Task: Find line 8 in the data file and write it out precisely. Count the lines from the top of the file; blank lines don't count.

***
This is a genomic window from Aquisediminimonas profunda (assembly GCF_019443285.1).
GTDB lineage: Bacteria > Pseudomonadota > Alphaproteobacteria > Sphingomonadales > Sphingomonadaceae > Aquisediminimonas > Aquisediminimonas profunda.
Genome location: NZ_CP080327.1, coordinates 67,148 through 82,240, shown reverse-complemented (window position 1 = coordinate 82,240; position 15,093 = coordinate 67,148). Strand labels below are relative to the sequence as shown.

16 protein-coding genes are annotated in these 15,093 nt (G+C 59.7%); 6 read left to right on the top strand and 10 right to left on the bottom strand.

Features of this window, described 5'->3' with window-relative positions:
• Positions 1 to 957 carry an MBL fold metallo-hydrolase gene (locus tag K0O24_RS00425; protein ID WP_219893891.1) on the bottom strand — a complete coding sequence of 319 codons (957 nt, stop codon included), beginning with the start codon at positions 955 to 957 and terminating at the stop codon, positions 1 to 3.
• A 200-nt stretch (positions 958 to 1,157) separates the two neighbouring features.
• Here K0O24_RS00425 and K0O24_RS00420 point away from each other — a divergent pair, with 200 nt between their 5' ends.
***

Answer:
• Here K0O24_RS00425 and K0O24_RS00420 point away from each other — a divergent pair, with 200 nt between their 5' ends.